Labor Day weekend marks the end of the peak summer moving season—the American Moving and Storage Association estimates some 40% of the 17.1 million families who move each year do so between mid–May and September. Americans move a lot—on average, it's commonly estimated, every five years. But the move my family and I have just finished is our first in more than 30. Thus I expected no small sense of disruption and dislocation—especially in moving from Boston to New York, given, just for starters, the Red Sox–Yankees rivalry. It has turned out, however, that I have experienced something even deeper than that, something that has me thinking about immigration—and what we owe the wave of new immigrants among us.
We tend to focus on what one gains from a move—job opportunity, most often. But the losses are substantial. In the town where I lived for 37 years, neither my wife nor I could walk down the street without meeting someone we knew—and perhaps whose parents or children we knew as well. They were people who'd been at our wedding and seen our kids grow up. That's what being involved in local politics (as I have been) or running a local small business (my wife helped manage a pottery studio) will do. Indeed, one has to wonder what prompts us to give up such a dense web of connection. Such is American life, I suppose, with its combination of ambition, zeal for new experience and willingness to move on in search of new work. But many, I know, would never make such a trade.
I was prepared, at least intellectually, not to recognize people on the street, not to have people wave or call out my name. It turns out, however, that I've lost something more, which I didn't quite expect. One might call it a sixth sense.
In my old neighborhood, I could place the mundane in context. If a student of high–school age was sitting on a bench across from the school early Saturday morning, that meant the drivers' ed class was about to meet (although some days it could mean SATs were to be administered). If cars were parked across from the recreation complex before dawn, that meant the municipal swimming pool had been repaired and had reopened. If the park was ringed by cars on a Wednesday evening, that meant the summer outdoor concert series was once again under way.
In a new community, one has a form of blindness—one sees such things but has no way to make sense of them. More is involved, however, than simply knowing the routines of neighborhood life. For instance, in the town I have left, if a large police bus stood in front of the station on a Saturday, it was likely there would be anti–abortion demonstrations at local clinics—and possibly large–scale arrests that would fill the bus. That, in turn, reflected the fact that the town permitted so many such clinics to do business—and was closely associated with left–liberal politics, in part because it had been home to a pro–choice Democratic Party presidential nominee. The presence of the bus meant, too, that the town might face budget problems, balancing police overtime against snow removal and such.
Similarly, the American flags that would be put up on telephone poles around a park in early June presaged the surprising annual Flag Day carnival—an event that reflected the local cultural divide between affluent liberals and "townies" whose families had lived in the municipality for generations and did not share the former's disdain for patriotism. Flag Day was the concession secured by one local politician, since deceased, in the wake of a failed effort to require the recitation of the Pledge of Allegiance at the annual town meeting.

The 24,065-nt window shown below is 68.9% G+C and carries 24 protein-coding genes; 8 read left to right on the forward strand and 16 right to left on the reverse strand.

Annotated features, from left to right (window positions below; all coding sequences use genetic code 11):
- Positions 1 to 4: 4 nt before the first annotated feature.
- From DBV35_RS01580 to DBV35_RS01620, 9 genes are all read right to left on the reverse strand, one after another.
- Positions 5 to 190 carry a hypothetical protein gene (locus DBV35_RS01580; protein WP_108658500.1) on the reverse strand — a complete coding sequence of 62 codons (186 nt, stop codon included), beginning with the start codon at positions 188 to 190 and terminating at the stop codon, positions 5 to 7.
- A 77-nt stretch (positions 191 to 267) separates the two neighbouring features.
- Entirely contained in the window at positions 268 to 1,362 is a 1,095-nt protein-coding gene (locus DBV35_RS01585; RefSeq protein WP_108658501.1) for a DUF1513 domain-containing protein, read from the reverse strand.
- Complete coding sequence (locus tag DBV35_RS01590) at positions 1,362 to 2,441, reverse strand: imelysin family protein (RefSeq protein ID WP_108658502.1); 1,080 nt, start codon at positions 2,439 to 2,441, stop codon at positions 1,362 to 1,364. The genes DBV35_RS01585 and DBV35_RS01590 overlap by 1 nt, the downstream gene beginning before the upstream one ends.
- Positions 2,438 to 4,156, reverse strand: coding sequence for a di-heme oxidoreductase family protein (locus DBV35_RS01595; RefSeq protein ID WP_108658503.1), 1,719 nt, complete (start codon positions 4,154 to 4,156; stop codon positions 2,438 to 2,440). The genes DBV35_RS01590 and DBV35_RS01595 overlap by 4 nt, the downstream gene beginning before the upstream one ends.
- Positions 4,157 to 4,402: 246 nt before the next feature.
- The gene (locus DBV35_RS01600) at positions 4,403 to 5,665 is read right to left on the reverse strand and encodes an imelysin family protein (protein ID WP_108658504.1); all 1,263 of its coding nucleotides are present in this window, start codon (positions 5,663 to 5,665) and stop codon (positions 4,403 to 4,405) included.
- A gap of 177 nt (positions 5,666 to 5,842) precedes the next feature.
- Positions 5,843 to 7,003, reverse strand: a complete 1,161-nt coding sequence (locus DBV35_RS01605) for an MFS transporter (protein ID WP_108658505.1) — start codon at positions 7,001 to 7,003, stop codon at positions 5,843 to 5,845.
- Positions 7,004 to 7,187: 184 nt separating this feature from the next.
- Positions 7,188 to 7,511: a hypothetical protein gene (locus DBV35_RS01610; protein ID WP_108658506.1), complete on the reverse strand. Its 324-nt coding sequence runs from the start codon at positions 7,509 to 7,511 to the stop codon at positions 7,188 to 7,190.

There were hundreds of other sights and sites—a local funeral home, a memorial marker in a small park, the modernist town hall—that evoked similar cultural, political and historical associations. They are, collectively, a reminder of the depth and value of localism in the U.S.—of residents who run their own schools and other local services and invest themselves seriously in the process. In a new community, it's as if three dimensions have been reduced to one—as if one sees only the surface and is left to speculate on what's beneath.
This, inevitably, must be what immigrants experience, albeit in a far more extreme way. Of course, today there may be some continuities even for immigrants, just as there are for me. My longtime supermarket has a branch near my new home, and my discount card still works. The same could conceivably be true for the immigrant: Wal–Mart is a major retailer in Mexico now. But so much must be so mystifying. Streets named for historical figures, headlines in the newspaper, holiday celebrations. NPR last year broadcast an oral history in which a Chinese immigrant family recalled being terrified by Halloween. One can only wonder how many have no way to understand the significance and deep feelings associated with Thanksgiving or the other occasions associated with the American civil religion, whether the birthday celebrations of Lincoln or Martin Luther King.
Which is why we owe it to those whom we permit to settle here to administer a thoughtful test for citizenship and to make sure local adult education centers, community colleges and latter–day settlement houses offer preparation courses. It's a way to both encourage civic participation and enrich the lives of newcomers. We can help them learn the meaning of what they see—as I must do for myself.